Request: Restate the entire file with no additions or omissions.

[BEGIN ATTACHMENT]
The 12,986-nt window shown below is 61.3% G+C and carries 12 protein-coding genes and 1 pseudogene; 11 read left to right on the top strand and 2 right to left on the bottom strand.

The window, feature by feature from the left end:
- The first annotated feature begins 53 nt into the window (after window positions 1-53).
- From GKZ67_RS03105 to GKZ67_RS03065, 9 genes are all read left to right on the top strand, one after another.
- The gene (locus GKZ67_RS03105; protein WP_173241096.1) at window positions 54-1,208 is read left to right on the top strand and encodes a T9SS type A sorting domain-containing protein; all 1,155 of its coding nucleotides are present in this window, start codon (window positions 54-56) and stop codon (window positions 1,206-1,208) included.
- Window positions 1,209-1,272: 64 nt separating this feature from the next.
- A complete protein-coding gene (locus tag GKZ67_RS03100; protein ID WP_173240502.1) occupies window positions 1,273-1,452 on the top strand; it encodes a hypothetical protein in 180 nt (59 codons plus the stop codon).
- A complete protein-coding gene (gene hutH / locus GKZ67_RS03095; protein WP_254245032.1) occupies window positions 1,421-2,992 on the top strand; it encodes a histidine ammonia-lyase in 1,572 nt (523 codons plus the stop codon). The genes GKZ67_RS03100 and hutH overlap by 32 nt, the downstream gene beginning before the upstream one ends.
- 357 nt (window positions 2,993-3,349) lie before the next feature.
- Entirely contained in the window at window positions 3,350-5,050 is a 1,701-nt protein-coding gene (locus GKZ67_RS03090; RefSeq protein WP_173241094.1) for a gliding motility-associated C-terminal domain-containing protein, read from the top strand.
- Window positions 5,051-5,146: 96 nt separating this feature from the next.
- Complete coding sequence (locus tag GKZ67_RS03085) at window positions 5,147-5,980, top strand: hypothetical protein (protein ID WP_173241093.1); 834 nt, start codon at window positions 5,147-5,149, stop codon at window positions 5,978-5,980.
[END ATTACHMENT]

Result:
The 12,986-nt window shown below is 61.3% G+C and carries 12 protein-coding genes and 1 pseudogene; 11 read left to right on the top strand and 2 right to left on the bottom strand.

The window, feature by feature from the left end:
- The first annotated feature begins 53 nt into the window (after window positions 1-53).
- From GKZ67_RS03105 to GKZ67_RS03065, 9 genes are all read left to right on the top strand, one after another.
- The gene (locus GKZ67_RS03105; protein WP_173241096.1) at window positions 54-1,208 is read left to right on the top strand and encodes a T9SS type A sorting domain-containing protein; all 1,155 of its coding nucleotides are present in this window, start codon (window positions 54-56) and stop codon (window positions 1,206-1,208) included.
- Window positions 1,209-1,272: 64 nt separating this feature from the next.
- A complete protein-coding gene (locus tag GKZ67_RS03100; protein ID WP_173240502.1) occupies window positions 1,273-1,452 on the top strand; it encodes a hypothetical protein in 180 nt (59 codons plus the stop codon).
- A complete protein-coding gene (gene hutH / locus GKZ67_RS03095; protein WP_254245032.1) occupies window positions 1,421-2,992 on the top strand; it encodes a histidine ammonia-lyase in 1,572 nt (523 codons plus the stop codon). The genes GKZ67_RS03100 and hutH overlap by 32 nt, the downstream gene beginning before the upstream one ends.
- 357 nt (window positions 2,993-3,349) lie before the next feature.
- Entirely contained in the window at window positions 3,350-5,050 is a 1,701-nt protein-coding gene (locus GKZ67_RS03090; RefSeq protein WP_173241094.1) for a gliding motility-associated C-terminal domain-containing protein, read from the top strand.
- Window positions 5,051-5,146: 96 nt separating this feature from the next.
- Complete coding sequence (locus tag GKZ67_RS03085) at window positions 5,147-5,980, top strand: hypothetical protein (protein ID WP_173241093.1); 834 nt, start codon at window positions 5,147-5,149, stop codon at window positions 5,978-5,980.